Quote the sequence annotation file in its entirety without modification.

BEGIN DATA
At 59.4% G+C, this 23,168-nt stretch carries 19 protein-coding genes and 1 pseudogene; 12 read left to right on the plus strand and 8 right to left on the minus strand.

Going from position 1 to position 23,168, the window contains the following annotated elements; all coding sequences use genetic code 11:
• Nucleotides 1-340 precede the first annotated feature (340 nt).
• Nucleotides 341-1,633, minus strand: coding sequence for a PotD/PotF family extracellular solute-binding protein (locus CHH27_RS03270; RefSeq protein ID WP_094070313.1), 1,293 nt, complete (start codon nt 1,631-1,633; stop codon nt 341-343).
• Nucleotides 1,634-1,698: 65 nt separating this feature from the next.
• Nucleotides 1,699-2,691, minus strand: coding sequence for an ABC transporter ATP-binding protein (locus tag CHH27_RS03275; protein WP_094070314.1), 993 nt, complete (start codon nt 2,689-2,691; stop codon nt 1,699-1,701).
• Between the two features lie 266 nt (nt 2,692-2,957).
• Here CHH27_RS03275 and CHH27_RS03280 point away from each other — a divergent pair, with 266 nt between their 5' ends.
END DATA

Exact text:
At 59.4% G+C, this 23,168-nt stretch carries 19 protein-coding genes and 1 pseudogene; 12 read left to right on the plus strand and 8 right to left on the minus strand.

Going from position 1 to position 23,168, the window contains the following annotated elements; all coding sequences use genetic code 11:
• Nucleotides 1-340 precede the first annotated feature (340 nt).
• Nucleotides 341-1,633, minus strand: coding sequence for a PotD/PotF family extracellular solute-binding protein (locus CHH27_RS03270; RefSeq protein ID WP_094070313.1), 1,293 nt, complete (start codon nt 1,631-1,633; stop codon nt 341-343).
• Nucleotides 1,634-1,698: 65 nt separating this feature from the next.
• Nucleotides 1,699-2,691, minus strand: coding sequence for an ABC transporter ATP-binding protein (locus tag CHH27_RS03275; protein WP_094070314.1), 993 nt, complete (start codon nt 2,689-2,691; stop codon nt 1,699-1,701).
• Between the two features lie 266 nt (nt 2,692-2,957).
• Here CHH27_RS03275 and CHH27_RS03280 point away from each other — a divergent pair, with 266 nt between their 5' ends.